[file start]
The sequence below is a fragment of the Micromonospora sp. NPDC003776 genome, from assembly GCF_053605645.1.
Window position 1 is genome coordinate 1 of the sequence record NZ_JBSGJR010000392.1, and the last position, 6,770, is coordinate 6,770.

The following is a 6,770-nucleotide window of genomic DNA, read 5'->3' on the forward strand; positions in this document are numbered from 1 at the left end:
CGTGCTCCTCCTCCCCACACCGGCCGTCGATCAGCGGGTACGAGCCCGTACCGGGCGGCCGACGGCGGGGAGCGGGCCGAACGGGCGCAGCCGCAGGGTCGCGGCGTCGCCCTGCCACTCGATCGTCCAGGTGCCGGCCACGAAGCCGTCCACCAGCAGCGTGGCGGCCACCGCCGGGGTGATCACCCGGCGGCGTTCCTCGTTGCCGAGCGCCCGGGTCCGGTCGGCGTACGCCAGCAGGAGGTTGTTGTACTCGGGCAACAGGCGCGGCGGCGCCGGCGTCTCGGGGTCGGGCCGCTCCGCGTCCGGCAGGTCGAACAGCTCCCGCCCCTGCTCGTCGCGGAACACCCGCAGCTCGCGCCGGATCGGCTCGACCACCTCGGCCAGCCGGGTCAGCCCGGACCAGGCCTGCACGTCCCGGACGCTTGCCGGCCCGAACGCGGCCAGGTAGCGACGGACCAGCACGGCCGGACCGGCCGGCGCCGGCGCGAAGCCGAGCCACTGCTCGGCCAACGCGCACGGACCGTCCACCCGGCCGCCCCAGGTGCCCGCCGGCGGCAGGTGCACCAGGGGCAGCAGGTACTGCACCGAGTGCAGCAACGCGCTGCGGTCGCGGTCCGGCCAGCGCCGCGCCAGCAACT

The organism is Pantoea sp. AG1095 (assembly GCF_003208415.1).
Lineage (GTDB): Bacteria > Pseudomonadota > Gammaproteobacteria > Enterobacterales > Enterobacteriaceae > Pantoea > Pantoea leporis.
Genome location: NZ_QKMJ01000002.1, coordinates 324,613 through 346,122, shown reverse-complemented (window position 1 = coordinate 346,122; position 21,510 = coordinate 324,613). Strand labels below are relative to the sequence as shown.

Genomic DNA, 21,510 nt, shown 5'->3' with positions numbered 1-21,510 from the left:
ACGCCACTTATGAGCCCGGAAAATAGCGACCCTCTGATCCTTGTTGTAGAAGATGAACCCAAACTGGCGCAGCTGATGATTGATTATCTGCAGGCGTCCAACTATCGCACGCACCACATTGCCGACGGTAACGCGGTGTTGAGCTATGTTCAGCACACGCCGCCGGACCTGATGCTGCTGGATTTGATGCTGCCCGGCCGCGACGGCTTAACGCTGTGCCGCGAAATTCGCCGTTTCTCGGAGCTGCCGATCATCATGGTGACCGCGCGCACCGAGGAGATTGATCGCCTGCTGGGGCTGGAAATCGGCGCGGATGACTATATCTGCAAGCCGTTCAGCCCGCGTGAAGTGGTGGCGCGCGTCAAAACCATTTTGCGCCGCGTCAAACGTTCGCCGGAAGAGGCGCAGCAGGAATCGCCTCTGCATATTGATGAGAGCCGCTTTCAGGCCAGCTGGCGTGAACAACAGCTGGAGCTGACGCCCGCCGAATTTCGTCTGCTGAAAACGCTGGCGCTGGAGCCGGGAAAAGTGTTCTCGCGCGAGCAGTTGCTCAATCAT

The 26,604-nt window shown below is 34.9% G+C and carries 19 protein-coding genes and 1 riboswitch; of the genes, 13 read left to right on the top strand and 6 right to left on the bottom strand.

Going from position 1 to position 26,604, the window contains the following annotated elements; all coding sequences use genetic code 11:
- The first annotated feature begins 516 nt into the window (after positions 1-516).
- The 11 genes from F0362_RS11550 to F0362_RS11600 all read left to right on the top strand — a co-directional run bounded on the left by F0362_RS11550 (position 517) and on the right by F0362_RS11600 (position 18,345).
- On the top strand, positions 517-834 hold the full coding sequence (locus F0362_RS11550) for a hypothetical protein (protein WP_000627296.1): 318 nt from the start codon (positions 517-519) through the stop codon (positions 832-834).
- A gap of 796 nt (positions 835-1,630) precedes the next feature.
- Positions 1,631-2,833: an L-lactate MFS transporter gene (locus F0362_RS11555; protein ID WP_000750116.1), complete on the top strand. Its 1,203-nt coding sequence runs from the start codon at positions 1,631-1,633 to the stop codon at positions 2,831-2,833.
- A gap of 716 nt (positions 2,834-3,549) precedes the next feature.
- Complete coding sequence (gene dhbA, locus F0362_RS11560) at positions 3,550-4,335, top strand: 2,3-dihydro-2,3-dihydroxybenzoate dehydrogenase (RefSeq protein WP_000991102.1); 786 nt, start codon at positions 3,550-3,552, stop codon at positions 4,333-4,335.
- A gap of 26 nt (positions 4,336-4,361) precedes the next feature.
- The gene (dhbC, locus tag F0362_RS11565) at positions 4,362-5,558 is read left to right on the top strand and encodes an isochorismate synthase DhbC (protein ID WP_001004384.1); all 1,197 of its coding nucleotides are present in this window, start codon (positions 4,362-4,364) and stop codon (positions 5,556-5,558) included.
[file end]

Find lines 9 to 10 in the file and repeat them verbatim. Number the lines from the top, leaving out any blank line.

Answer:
ACGCCACTTATGAGCCCGGAAAATAGCGACCCTCTGATCCTTGTTGTAGAAGATGAACCCAAACTGGCGCAGCTGATGATTGATTATCTGCAGGCGTCCAACTATCGCACGCACCACATTGCCGACGGTAACGCGGTGTTGAGCTATGTTCAGCACACGCCGCCGGACCTGATGCTGCTGGATTTGATGCTGCCCGGCCGCGACGGCTTAACGCTGTGCCGCGAAATTCGCCGTTTCTCGGAGCTGCCGATCATCATGGTGACCGCGCGCACCGAGGAGATTGATCGCCTGCTGGGGCTGGAAATCGGCGCGGATGACTATATCTGCAAGCCGTTCAGCCCGCGTGAAGTGGTGGCGCGCGTCAAAACCATTTTGCGCCGCGTCAAACGTTCGCCGGAAGAGGCGCAGCAGGAATCGCCTCTGCATATTGATGAGAGCCGCTTTCAGGCCAGCTGGCGTGAACAACAGCTGGAGCTGACGCCCGCCGAATTTCGTCTGCTGAAAACGCTGGCGCTGGAGCCGGGAAAAGTGTTCTCGCGCGAGCAGTTGCTCAATCAT

The 26,604-nt window shown below is 34.9% G+C and carries 19 protein-coding genes and 1 riboswitch; of the genes, 13 read left to right on the top strand and 6 right to left on the bottom strand.